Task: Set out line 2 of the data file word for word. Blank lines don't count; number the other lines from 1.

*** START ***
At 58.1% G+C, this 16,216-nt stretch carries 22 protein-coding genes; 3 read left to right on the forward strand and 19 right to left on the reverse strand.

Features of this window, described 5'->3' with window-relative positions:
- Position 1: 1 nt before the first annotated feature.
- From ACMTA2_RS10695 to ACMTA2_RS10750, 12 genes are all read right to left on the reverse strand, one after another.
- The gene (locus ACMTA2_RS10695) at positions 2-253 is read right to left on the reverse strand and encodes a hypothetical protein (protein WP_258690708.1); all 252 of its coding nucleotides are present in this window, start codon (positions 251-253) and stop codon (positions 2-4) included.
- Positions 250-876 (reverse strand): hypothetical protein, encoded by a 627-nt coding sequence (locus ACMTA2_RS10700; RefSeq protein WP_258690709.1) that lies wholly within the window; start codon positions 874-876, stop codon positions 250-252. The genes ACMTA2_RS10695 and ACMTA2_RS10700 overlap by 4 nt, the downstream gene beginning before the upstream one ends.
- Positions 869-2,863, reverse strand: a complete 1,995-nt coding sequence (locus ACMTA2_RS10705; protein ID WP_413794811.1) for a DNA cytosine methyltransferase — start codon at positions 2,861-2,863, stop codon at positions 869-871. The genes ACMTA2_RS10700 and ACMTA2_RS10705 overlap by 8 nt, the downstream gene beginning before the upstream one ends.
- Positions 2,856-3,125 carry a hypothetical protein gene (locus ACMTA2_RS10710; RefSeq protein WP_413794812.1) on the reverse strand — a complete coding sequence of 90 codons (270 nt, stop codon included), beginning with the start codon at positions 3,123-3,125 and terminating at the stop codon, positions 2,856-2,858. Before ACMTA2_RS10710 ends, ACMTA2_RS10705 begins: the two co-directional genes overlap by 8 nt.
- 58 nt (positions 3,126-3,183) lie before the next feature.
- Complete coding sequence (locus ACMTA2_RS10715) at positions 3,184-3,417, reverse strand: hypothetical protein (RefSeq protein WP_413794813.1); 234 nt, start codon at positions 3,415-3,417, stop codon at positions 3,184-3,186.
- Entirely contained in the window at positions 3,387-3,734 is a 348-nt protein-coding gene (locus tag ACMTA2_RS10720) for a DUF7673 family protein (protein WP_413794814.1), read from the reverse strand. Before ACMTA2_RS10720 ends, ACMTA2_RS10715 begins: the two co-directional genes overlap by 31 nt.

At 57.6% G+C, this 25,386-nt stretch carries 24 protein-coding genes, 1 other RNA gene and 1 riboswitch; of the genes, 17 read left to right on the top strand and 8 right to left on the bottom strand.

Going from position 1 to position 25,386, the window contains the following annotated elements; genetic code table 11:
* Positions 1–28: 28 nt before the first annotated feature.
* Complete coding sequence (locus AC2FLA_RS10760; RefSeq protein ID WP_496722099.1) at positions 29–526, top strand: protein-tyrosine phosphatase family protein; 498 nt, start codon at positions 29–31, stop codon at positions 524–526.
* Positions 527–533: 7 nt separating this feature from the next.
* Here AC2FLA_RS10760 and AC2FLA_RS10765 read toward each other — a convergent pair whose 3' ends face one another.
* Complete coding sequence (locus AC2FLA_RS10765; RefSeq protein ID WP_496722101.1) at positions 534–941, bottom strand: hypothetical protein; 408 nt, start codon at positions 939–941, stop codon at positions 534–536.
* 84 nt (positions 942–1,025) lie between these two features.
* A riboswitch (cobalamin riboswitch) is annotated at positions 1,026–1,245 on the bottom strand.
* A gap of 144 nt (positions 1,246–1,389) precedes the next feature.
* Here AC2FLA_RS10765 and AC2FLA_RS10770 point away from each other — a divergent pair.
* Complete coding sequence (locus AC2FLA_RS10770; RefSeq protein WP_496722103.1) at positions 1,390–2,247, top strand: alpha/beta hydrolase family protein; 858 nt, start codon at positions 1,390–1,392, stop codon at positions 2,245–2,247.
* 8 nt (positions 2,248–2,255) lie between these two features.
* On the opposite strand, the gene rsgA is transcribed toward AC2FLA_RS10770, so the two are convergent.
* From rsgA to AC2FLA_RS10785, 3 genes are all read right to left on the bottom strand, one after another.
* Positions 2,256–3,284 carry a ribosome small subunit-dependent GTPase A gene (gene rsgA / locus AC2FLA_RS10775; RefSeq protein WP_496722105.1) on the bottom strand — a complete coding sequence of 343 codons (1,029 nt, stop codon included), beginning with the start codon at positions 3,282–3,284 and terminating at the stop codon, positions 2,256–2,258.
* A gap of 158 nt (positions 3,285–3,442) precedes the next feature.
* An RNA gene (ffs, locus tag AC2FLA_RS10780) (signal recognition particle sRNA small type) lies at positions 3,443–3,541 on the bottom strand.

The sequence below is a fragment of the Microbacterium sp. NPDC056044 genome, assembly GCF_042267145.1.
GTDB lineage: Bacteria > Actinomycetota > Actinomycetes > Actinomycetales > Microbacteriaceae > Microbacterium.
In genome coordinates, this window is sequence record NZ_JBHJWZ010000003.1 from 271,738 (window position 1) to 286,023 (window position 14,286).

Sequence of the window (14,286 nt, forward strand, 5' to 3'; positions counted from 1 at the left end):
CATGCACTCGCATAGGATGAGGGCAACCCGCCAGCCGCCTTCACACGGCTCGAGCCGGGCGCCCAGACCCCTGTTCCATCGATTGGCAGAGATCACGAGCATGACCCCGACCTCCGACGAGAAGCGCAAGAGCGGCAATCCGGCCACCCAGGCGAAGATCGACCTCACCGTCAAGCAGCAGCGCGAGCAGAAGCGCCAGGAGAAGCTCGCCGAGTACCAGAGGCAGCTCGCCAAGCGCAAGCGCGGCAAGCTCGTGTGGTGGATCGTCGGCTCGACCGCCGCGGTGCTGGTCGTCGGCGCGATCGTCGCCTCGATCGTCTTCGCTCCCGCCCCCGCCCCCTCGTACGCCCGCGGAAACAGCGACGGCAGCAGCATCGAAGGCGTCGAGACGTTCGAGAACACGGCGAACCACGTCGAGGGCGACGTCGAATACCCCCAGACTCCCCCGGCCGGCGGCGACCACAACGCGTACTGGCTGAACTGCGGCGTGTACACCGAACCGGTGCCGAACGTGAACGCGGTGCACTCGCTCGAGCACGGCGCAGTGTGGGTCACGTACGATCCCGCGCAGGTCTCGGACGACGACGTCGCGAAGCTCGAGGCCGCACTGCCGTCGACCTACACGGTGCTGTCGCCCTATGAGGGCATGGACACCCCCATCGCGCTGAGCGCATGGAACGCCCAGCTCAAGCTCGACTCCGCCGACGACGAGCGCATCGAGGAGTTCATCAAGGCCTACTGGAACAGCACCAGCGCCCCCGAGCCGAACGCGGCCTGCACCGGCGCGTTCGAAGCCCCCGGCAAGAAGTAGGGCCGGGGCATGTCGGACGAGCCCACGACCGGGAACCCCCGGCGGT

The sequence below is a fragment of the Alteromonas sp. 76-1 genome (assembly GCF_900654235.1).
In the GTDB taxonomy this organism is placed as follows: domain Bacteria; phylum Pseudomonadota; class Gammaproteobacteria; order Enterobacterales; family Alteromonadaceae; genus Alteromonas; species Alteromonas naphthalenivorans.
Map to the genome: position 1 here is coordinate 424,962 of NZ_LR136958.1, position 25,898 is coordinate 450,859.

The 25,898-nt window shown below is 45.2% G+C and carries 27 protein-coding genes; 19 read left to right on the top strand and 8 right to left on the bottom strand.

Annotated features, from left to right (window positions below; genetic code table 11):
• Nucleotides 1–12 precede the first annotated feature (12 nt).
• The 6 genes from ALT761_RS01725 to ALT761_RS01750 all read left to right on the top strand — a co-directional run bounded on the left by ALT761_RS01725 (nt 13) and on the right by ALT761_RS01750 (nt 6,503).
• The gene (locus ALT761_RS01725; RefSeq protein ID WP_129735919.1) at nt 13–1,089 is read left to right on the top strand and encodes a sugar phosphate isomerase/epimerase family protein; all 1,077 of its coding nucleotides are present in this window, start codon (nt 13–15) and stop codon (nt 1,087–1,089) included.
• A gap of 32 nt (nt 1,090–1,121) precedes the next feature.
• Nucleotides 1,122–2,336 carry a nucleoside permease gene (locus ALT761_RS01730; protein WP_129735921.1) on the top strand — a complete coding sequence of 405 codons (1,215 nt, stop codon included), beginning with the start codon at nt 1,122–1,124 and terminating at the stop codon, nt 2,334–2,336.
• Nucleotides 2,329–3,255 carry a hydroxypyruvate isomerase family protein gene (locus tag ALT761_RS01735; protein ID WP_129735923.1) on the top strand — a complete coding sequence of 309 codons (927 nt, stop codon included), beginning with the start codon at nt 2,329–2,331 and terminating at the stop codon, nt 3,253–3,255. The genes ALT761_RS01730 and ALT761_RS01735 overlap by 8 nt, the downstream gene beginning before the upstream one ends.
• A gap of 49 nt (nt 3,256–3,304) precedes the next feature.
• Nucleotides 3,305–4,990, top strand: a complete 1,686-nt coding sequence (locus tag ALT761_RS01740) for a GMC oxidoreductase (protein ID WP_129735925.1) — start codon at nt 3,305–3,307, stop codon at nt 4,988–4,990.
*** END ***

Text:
Features of this window, described 5'->3' with window-relative positions: